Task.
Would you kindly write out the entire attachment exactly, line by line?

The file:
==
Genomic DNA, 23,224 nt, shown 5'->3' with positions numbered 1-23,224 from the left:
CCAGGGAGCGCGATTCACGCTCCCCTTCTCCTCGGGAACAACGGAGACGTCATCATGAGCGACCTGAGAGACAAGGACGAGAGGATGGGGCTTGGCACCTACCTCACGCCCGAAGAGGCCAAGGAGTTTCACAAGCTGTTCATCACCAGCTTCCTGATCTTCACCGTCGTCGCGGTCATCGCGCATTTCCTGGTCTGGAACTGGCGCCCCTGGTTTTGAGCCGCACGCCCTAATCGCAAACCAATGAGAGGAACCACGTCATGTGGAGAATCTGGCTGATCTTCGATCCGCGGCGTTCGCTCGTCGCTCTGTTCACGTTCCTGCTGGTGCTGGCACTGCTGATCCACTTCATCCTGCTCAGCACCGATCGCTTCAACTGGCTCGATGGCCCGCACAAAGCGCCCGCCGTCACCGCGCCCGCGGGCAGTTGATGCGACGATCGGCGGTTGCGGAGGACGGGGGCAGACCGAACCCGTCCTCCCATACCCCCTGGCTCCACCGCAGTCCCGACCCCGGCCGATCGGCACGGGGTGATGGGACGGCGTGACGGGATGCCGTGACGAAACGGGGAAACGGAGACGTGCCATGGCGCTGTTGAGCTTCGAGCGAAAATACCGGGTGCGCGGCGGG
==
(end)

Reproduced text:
Genomic DNA, 23,224 nt, shown 5'->3' with positions numbered 1-23,224 from the left:
CCAGGGAGCGCGATTCACGCTCCCCTTCTCCTCGGGAACAACGGAGACGTCATCATGAGCGACCTGAGAGACAAGGACGAGAGGATGGGGCTTGGCACCTACCTCACGCCCGAAGAGGCCAAGGAGTTTCACAAGCTGTTCATCACCAGCTTCCTGATCTTCACCGTCGTCGCGGTCATCGCGCATTTCCTGGTCTGGAACTGGCGCCCCTGGTTTTGAGCCGCACGCCCTAATCGCAAACCAATGAGAGGAACCACGTCATGTGGAGAATCTGGCTGATCTTCGATCCGCGGCGTTCGCTCGTCGCTCTGTTCACGTTCCTGCTGGTGCTGGCACTGCTGATCCACTTCATCCTGCTCAGCACCGATCGCTTCAACTGGCTCGATGGCCCGCACAAAGCGCCCGCCGTCACCGCGCCCGCGGGCAGTTGATGCGACGATCGGCGGTTGCGGAGGACGGGGGCAGACCGAACCCGTCCTCCCATACCCCCTGGCTCCACCGCAGTCCCGACCCCGGCCGATCGGCACGGGGTGATGGGACGGCGTGACGGGATGCCGTGACGAAACGGGGAAACGGAGACGTGCCATGGCGCTGTTGAGCTTCGAGCGAAAATACCGGGTGCGCGGCGGG